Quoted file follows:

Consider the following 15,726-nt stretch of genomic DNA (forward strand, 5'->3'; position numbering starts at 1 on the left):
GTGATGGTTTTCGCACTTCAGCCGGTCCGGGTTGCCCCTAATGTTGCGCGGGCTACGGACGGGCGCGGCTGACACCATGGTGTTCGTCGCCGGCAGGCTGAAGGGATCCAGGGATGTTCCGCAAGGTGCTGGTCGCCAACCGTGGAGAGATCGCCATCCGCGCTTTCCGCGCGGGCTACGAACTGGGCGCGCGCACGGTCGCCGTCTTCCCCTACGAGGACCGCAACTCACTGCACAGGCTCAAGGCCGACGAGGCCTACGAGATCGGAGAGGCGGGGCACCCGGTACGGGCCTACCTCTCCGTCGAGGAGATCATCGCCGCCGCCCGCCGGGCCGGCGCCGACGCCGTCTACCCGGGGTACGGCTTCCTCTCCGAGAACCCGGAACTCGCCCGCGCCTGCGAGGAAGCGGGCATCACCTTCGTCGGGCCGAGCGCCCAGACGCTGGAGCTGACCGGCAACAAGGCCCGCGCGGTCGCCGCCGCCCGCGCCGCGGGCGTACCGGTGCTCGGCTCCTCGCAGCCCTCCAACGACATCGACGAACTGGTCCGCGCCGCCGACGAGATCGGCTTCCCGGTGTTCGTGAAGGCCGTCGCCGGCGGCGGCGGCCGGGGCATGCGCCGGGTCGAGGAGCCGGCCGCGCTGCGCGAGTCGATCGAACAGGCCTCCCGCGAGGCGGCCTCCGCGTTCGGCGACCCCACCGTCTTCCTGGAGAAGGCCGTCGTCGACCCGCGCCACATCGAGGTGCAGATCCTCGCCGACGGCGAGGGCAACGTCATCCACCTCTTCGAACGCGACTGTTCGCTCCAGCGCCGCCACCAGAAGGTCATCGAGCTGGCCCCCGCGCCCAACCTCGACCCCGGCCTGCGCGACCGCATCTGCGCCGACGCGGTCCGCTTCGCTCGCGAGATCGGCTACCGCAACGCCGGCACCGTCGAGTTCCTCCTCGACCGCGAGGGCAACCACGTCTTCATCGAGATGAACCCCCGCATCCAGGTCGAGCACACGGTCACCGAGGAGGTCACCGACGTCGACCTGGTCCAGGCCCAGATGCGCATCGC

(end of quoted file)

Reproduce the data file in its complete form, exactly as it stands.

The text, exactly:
Consider the following 15,726-nt stretch of genomic DNA (forward strand, 5'->3'; position numbering starts at 1 on the left):
GTGATGGTTTTCGCACTTCAGCCGGTCCGGGTTGCCCCTAATGTTGCGCGGGCTACGGACGGGCGCGGCTGACACCATGGTGTTCGTCGCCGGCAGGCTGAAGGGATCCAGGGATGTTCCGCAAGGTGCTGGTCGCCAACCGTGGAGAGATCGCCATCCGCGCTTTCCGCGCGGGCTACGAACTGGGCGCGCGCACGGTCGCCGTCTTCCCCTACGAGGACCGCAACTCACTGCACAGGCTCAAGGCCGACGAGGCCTACGAGATCGGAGAGGCGGGGCACCCGGTACGGGCCTACCTCTCCGTCGAGGAGATCATCGCCGCCGCCCGCCGGGCCGGCGCCGACGCCGTCTACCCGGGGTACGGCTTCCTCTCCGAGAACCCGGAACTCGCCCGCGCCTGCGAGGAAGCGGGCATCACCTTCGTCGGGCCGAGCGCCCAGACGCTGGAGCTGACCGGCAACAAGGCCCGCGCGGTCGCCGCCGCCCGCGCCGCGGGCGTACCGGTGCTCGGCTCCTCGCAGCCCTCCAACGACATCGACGAACTGGTCCGCGCCGCCGACGAGATCGGCTTCCCGGTGTTCGTGAAGGCCGTCGCCGGCGGCGGCGGCCGGGGCATGCGCCGGGTCGAGGAGCCGGCCGCGCTGCGCGAGTCGATCGAACAGGCCTCCCGCGAGGCGGCCTCCGCGTTCGGCGACCCCACCGTCTTCCTGGAGAAGGCCGTCGTCGACCCGCGCCACATCGAGGTGCAGATCCTCGCCGACGGCGAGGGCAACGTCATCCACCTCTTCGAACGCGACTGTTCGCTCCAGCGCCGCCACCAGAAGGTCATCGAGCTGGCCCCCGCGCCCAACCTCGACCCCGGCCTGCGCGACCGCATCTGCGCCGACGCGGTCCGCTTCGCTCGCGAGATCGGCTACCGCAACGCCGGCACCGTCGAGTTCCTCCTCGACCGCGAGGGCAACCACGTCTTCATCGAGATGAACCCCCGCATCCAGGTCGAGCACACGGTCACCGAGGAGGTCACCGACGTCGACCTGGTCCAGGCCCAGATGCGCATCGC